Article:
So far this postseason (two SECT games), Davis has been solid. He had 7 points, a team-high 10 rebounds, 3 assists, and 1 steal against Auburn in the SECT second round — the theft came with 12 seconds left in the game with Arkansas clinging to a 1-point lead over the Tigers, and after being fouled he made both free throws to ice a 76-73 Hogs win. Davis had 5 points, a team-high 6 rebounds, 2 steals, and 1 assist in Arkansas’ 67-61 SECT quarterfinals loss to Texas A&M — his steal and coast-to-coast layup in the second half gave Arkansas its final lead of the game at 51-50.
After an SEC All Defensive-team junior campaign packed with plenty of per-game career-bests — 10.5 points, 1.4 steals, 3.6 defensive rebounds, 34.4% from 3 on 1.3 made triples, 33.4 minutes — Davis is ready to ramp things up once again in his third NCAAT.
“It’s fun for sure,” Davis said of his March Madness(es). “Just knowing it’s my third time, and seeing it pop up (Arkansas’ at-large announcement on Selection Sunday) for the third time is exciting and I know the guys are excited because a lot of them have not been in this position. I’m excited for them as well.”
2. Arkansas has been at its best against quality competition away from home. At first glance that notion seems absurd given the Hogs were only 2-8 in true road games in ’22-23, but consider …
– The Razorbacks were 5-2 in actual neutral-site games, which included a 2-2 record in Quad-1 games against current NCAAT teams (wins over San Diego State and Auburn and losses to Creighton and Texas A&M). Conversely, the Hogs were 1-2 in Q1 games at home and 1-6 in Q1 games on the road. Obviously, the entirety of the NCAAT is played at neutral sites.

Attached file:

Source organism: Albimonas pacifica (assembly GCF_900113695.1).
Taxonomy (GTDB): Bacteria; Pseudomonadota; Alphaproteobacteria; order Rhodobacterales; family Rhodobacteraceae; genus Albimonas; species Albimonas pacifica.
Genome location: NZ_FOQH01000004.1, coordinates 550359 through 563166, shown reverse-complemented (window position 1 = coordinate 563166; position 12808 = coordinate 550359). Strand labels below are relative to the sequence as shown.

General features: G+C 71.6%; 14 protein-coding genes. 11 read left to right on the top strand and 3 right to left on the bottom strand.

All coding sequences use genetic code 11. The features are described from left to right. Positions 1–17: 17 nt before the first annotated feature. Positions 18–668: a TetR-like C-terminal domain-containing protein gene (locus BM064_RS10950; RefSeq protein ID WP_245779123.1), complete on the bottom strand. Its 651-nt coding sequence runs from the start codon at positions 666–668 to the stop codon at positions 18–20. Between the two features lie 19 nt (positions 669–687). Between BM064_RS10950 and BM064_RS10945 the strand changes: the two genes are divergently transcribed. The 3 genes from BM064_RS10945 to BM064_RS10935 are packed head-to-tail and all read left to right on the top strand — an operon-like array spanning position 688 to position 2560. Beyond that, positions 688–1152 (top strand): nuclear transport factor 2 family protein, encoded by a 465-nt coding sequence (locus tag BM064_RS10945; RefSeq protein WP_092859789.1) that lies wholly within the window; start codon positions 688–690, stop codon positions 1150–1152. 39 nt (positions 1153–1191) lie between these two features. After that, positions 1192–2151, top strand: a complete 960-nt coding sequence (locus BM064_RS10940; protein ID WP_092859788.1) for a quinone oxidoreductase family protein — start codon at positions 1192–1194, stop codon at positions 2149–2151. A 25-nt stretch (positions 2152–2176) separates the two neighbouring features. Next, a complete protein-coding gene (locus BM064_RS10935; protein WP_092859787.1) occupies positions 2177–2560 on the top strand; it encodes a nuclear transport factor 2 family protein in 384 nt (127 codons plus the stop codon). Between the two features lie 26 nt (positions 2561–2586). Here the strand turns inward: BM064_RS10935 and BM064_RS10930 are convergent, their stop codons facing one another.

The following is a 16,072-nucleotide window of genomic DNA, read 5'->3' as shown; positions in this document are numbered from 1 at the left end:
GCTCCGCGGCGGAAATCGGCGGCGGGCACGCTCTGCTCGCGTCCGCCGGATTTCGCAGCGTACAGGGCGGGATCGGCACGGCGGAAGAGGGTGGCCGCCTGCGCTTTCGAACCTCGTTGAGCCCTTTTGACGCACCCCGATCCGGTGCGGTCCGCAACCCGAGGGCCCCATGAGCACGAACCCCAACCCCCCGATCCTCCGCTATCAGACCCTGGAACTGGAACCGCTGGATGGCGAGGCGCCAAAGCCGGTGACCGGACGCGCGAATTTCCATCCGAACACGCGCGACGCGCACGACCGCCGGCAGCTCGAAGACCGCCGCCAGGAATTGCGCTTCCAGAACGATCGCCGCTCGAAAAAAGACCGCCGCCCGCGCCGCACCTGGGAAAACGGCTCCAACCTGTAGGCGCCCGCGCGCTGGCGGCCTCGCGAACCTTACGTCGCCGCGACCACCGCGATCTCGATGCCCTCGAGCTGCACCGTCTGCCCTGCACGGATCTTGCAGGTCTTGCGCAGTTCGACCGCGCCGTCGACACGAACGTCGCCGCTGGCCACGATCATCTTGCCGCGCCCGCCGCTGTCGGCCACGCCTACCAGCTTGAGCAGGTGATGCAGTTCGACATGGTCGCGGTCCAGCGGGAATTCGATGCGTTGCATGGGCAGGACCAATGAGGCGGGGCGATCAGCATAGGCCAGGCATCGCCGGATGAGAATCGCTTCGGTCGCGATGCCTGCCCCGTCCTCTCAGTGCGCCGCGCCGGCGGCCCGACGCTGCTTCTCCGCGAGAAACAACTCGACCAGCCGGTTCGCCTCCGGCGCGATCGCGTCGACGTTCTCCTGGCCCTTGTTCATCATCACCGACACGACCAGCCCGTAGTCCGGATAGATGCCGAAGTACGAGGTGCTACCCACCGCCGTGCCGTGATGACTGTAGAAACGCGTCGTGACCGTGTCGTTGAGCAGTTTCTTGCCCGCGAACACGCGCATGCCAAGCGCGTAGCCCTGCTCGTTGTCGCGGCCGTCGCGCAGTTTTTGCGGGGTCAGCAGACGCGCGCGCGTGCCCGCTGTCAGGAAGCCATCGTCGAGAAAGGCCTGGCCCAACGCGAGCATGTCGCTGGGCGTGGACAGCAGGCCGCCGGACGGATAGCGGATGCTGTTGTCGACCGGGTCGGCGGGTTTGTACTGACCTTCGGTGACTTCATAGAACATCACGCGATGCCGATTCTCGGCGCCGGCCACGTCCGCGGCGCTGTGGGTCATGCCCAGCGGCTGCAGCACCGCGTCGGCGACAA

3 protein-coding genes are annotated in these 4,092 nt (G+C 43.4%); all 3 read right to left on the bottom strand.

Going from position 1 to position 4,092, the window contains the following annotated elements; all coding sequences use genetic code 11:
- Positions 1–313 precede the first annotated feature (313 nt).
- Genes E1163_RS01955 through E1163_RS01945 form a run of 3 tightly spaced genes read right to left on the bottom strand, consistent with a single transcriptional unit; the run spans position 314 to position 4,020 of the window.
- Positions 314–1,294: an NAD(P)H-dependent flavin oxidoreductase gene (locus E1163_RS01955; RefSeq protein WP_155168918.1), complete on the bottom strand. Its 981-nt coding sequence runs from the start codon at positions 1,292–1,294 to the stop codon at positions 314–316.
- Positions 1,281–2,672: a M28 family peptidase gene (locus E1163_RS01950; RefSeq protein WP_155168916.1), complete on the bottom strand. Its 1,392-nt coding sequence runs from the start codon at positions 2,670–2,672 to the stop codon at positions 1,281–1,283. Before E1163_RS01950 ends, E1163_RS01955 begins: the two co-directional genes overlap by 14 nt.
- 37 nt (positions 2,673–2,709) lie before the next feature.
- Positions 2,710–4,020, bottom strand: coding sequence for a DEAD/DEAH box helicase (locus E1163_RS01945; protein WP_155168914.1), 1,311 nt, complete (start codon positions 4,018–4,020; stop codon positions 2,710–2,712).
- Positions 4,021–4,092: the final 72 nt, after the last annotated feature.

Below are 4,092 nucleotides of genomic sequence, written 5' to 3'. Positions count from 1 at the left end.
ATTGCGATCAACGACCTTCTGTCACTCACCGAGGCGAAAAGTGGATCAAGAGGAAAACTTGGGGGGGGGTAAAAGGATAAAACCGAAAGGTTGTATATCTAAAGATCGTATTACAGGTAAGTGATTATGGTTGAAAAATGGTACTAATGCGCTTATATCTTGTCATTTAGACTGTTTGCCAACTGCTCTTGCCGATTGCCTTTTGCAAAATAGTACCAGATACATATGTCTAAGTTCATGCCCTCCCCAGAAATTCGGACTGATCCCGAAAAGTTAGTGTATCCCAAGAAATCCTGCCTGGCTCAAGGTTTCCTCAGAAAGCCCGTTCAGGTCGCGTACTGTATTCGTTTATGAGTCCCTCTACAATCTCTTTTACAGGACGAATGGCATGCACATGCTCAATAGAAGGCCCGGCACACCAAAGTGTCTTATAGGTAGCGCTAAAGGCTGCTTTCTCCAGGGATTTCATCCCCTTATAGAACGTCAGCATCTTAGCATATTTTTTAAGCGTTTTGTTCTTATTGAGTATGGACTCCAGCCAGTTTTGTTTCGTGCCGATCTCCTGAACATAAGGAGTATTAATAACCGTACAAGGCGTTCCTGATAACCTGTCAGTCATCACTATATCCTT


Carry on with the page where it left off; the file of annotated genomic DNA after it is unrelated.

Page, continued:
– Arkansas was only 4-10 overall in Quad-1 games, but three of the wins were accomplished away from home — the aforementioned neutral-site victories over SDSU and Auburn as well as the Hogs’ best win of the season on the road against Kentucky, 88-73.
– Not that it translated to winning, but only once did Arkansas get crushed against quality competition playing away from home — on the road against Tennessee — as the team often held leads (several of the double-digit variety) or stayed within striking distance before losing against Creighton at a neutral site, at Missouri, at Baylor, at Texas A&M, at Alabama, and against Texas A&M at a neutral site.
The point is, it’s not like Arkansas’ NCAAT resume was built solely on home-game success, and the team is certainly battle-tested with a total of 17 games played away from their home at Bud Walton Arena in Fayetteville. And while skepticism that Arkansas can string together consecutive wins against quality competition is valid, at least there are signs the Hogs can compete away from home and give themselves a chance to win.
3. Talented backcourt trio of Nick Smith, Jr., Anthony Black, and Ricky Council IV may be ready to take the next step. The all-league, jack-of-all-trades freshman guard Black has been the team’s MVP, and look no further than the Hogs’ four best wins (San Diego State, Texas A&M, Kentucky, and Auburn) for evidence of that claim as Black collectively exceeded most of his season averages and shooting efficiency in those four victories — 16.0 points, 5.0 rebounds, 4.8 assists, 2.5 steals, 47.5% field goals, 81.3% free throws. Black led talent-loaded teams to championships in high school and international play just before arriving at Arkansas, and this do-or-die stage after 33 games in college might just put an extra charge in his competitive drive.